If only the Palestinians had a Gandhi
As I travel in the West Bank and see the ravages of the Israeli occupation and the disintegration of much of Palestinian hope as well as a functional political process, a question keeps haunting me. In the US, people who know only about suicide bombers and militant resistance, who only see Hamas violence on CNN and hear Israeli anxiety about the inexplicable rage of “those people,” often ask me, “Why don’t the Palestinians have a Gandhi? A Martin Luther King? A Mandela? Some civilized leadership committed to nonviolence?” But on the ground, I see a totally different picture that is much more from the grassroots and deeply woven into people’s consciousness.
At the Al Rowwad Children’s Theater in the Aida Refugee Camp in Bethlehem, the founder Abed Abusour, talks determinedly of “beautiful resistance,” of fighting hopelessness and violence with childrens’ theater and dance, women’s sewing and embroidery groups, classes in aerobics and yoga, computer labs, a study hall and library. The center sits a few blocks from the grotesque separation wall with garbage piled high, skinny cats darting in and out. One entry to the camp is framed by an enormous key with the words in Arabic and English, “NOT FOR SALE.” Of the 4000 inhabitants, all descendants from the 1948 expulsion from Palestine, over half are children. There are no playgrounds or green spaces, the UNRWA school is poorly funded with often 40-50 children in a class, a lack of books and supplies, many of the men are unemployed. There are bumpy winding open streets and narrow alleyways, newer housing in pink/orange carved stone with wrought iron gates and graceful balconies, and more austere apartments desperately in need of repair with multiple families and generations living in close quarters. Bullet holes and fractured solar panels attest to earlier Israeli incursions. Al Rowwad has built an open air theater adjacent to the wall. At the base of the platform someone has spray painted a welcome sign to the Pope who recently came to see the children’s performance. The Israelis insisted the actual stage be located slightly distant from the wall, as if turning one’s head could possibly hide its ugliness and implications.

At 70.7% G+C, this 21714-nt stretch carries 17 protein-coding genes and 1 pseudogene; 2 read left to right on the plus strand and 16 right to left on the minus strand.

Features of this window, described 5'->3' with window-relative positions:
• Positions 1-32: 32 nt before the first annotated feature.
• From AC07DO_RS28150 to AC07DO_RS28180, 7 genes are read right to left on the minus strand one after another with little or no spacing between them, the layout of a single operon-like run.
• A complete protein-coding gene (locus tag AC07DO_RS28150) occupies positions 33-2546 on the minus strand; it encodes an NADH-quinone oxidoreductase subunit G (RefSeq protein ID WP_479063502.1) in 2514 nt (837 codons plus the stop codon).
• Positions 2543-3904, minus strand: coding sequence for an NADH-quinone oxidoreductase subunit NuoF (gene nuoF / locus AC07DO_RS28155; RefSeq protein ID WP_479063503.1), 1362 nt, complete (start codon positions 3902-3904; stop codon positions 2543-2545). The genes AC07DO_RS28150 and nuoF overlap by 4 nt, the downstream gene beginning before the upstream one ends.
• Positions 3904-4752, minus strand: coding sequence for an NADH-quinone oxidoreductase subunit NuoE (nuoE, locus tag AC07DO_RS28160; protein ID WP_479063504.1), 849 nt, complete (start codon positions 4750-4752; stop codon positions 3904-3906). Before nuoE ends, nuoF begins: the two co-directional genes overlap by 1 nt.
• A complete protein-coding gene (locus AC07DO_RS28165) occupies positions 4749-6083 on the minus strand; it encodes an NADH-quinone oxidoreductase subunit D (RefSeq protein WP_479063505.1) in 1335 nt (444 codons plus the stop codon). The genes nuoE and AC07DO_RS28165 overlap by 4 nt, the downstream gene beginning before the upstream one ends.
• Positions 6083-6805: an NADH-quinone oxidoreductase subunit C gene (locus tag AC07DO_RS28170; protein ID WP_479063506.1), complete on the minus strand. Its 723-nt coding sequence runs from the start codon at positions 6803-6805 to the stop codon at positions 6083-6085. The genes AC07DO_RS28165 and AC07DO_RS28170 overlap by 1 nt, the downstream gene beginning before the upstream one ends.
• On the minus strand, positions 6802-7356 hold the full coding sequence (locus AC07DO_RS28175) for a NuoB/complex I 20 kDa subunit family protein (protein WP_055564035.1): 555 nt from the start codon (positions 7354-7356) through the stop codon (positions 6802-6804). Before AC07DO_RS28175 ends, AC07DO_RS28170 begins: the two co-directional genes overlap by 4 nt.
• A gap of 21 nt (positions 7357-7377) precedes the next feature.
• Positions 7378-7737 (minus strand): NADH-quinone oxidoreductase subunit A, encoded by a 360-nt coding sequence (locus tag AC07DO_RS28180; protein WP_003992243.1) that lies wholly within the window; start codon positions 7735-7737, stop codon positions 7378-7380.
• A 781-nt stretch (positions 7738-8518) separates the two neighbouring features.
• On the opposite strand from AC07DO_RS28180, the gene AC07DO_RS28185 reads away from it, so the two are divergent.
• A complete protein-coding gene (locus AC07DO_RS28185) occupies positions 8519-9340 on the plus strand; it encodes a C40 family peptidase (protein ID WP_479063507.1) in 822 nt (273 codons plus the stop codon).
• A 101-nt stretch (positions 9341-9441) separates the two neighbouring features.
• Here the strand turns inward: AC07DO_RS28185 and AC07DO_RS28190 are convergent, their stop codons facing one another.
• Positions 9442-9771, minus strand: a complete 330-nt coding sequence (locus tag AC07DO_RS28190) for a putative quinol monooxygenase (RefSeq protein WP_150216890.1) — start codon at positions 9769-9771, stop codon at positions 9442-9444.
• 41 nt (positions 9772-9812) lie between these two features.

Abed refers to himself as “a social entrepreneur,” working 7 days a week, his desk piled with reports, several computer screens, and cups of tea. When we visit, he is meeting with accountants and bankers trying to plot the upcoming annual budget at a time when funding is scarce and an Ashoka grant has just ended. His business plan feels part hope, part luck, and mostly sheer perseverance. When he speaks, his vision of beautiful resistance is passionate and solid, but the desperation in the camp, his fear of losing another generation of children, and the crisis in funding are clearly weighing on his mind.
Abed’s wife, Nahil, a science teacher with an East Jerusalem ID and a second family home in East Jerusalem, is upstairs working with a group of women to create a display of the camp’s exquisite traditional embroidery: bags, jackets, small zippered cases with delicate stitchery in reds and blacks, deep blues, greens and yellows, patterns reflecting the Star of Bethlehem. There is a warm camaraderie amongst the women. They are clearly proud of their work.